Following last weekend's running of the Indianapolis 500, the Indy Racing League announced that when its next-generation engine rules go into effect, smaller displacement, boosted engines would replace the current, normally aspirated 3.5-liter V8 engines. The specifics of the new powertrain package still need to be ironed out, but displacements will be limited to 2.4-liters with no more than six cylinders.
By allowing more architecture flexibility, the series hopes to attract more manufacturers to build powerplants. For the last several years, all of the IndyCar engines have been supplied by Honda. IndyCar will also be taking a page from the American Le Mans Series with some green initiatives like adding kinetic energy recovery hybrid systems (KERS) and other fuel efficiency technologies.
[Source: Indy Racing League]
Next engine strategy is all-inclusive
Fans and industry representatives have asked for increased manufacturer participation in the sport, and the IZOD IndyCar Series is providing such a platform with its new engine strategy.
The series announced that its next generation of engines will be more powerful and efficient than the current formula -- along with being relevant to the public and automobile industry. The new engine strategy is based on a recommendation from the ICONIC (Innovative, Open-Wheel, New, Industry-Relevant, Cost-Effective) Advisory Committee.
The new platform, which debuts in 2012, will allow manufacturers to produce engines with a maximum of six cylinders as well as maximum displacement of 2.4 cubic liters. The ethanol-fueled engines will produce between 550 and 700 horsepower to suit the diverse set of tracks on which the IZOD IndyCar Series competes and will be turbocharged to allow for flexibility in power.
"The ICONIC Advisory Committee has researched future engine platforms with manufacturers, teams, drivers and fans, and they felt this strategy best highlights key attributes of the sport – speed, competition and diversity," said Randy Bernard, chief executive officer. "We feel this open and all-inclusive platform will make our sport an attractive option to engine manufacturers, while allowing development of a relevant and innovative platform to the current and future automotive industry by highlighting efficiency, performance, durability, quality, environmental responsibility and safety."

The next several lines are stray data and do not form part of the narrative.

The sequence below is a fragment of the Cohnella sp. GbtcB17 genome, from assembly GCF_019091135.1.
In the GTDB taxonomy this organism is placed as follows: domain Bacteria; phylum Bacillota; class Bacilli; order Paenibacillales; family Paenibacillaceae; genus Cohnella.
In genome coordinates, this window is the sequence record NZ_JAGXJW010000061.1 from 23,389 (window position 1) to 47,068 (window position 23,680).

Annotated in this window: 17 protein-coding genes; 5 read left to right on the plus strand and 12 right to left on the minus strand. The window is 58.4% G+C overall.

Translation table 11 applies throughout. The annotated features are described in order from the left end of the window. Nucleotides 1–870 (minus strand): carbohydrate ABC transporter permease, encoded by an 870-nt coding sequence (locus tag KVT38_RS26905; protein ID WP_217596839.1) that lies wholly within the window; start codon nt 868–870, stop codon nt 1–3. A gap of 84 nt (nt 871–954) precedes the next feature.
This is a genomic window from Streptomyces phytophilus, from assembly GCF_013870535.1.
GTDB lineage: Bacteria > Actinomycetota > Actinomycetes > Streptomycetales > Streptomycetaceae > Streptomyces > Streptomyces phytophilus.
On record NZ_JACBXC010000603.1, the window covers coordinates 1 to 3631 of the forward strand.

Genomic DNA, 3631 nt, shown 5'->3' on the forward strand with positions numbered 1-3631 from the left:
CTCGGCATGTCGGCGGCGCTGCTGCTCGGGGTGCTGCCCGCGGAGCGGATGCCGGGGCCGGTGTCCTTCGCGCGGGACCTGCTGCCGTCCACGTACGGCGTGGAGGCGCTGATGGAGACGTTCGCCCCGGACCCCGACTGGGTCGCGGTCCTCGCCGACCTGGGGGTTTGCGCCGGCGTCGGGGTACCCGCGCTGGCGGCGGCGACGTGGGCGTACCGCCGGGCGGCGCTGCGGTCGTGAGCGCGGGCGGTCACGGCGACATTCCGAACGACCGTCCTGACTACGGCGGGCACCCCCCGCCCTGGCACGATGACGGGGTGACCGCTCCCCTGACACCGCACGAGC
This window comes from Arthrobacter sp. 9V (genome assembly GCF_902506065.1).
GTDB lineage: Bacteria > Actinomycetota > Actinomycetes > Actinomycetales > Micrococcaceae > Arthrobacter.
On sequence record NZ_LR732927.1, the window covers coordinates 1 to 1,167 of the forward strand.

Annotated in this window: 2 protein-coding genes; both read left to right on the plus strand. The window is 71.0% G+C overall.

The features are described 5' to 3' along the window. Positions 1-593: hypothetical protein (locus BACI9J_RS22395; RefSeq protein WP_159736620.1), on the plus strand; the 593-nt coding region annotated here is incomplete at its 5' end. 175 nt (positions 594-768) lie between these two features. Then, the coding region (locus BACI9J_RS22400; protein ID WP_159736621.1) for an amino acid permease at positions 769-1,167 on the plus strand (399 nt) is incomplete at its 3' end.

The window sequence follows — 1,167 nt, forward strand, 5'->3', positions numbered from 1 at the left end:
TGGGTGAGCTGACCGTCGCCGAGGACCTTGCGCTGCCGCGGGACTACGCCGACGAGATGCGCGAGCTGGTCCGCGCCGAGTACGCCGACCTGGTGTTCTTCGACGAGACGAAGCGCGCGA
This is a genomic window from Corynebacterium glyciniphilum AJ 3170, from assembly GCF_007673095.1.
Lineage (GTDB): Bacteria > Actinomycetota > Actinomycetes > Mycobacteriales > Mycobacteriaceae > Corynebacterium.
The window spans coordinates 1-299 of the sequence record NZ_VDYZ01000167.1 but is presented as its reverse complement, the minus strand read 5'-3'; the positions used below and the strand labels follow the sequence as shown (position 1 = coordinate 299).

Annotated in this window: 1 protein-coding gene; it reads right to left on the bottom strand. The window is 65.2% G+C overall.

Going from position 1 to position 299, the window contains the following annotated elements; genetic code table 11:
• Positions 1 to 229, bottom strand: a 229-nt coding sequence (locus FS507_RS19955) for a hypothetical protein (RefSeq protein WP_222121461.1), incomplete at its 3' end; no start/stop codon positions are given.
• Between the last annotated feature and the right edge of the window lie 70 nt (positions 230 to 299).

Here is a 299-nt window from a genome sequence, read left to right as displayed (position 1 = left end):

The IZOD IndyCar Series will explore new and relevant technologies to incorporate into the engine such as energy recovery, hybrids, fuel conservation and other developing green initiatives.
"Everyone wants to see competition and high performance on the track," said Bernard. "We are the fastest and most versatile racing in the world and this new engine strategy will continue to enhance that. Now that we have a platform in place, it is our job to put this package in front of the automotive industry to attract the type of participation that will elevate the sport. We truly want to challenge manufacturers to once again make our sport a proving ground and a platform to showcase technology that will benefit the future of their industry."
The new engine strategy will require that the IZOD IndyCar Series to adopt rules that can accommodate various engine architectures.
"We will continue to evaluate rules that will keep a level playing field across the board with the various engines that could enter our sport," said Brian Barnhart, president of competition and racing operations. "For example, we could see a V-6 competing against an Inline 4 at all IZOD IndyCar Series events in the future. We will require reference engines as a benchmark in performance while looking at sonic air restrictors, fuel flow restrictions and more as key criteria for competition."
The IZOD IndyCar Series formed the ICONIC Advisory Committee is tasked with reviewing, researching and making a recommendation to the league on the next generation IZOD IndyCar Series engine and chassis. The league plans to have a decision on its chassis by June 30.
"Speaking on behalf of the ICONIC Advisory Committee members, it has been an honor to contribute to the development of the new generation of Indy car," said Gil de Ferran, team owner representative to the ICONIC Advisory Committee. "We feel this new engine strategy is open, inclusive, powerful and high performance, in keeping with the historical values associated with Indy car racing. Additionally it poses relevant challenges to which the automotive industry faces today".
Committee members include Brian Barnhart, Tony Cotman, Gil de Ferran, Eddie Gossage, Rick Long, Tony Purnell and Neil Ressler. It is mediated by retired Air Force Gen. William R. Looney III.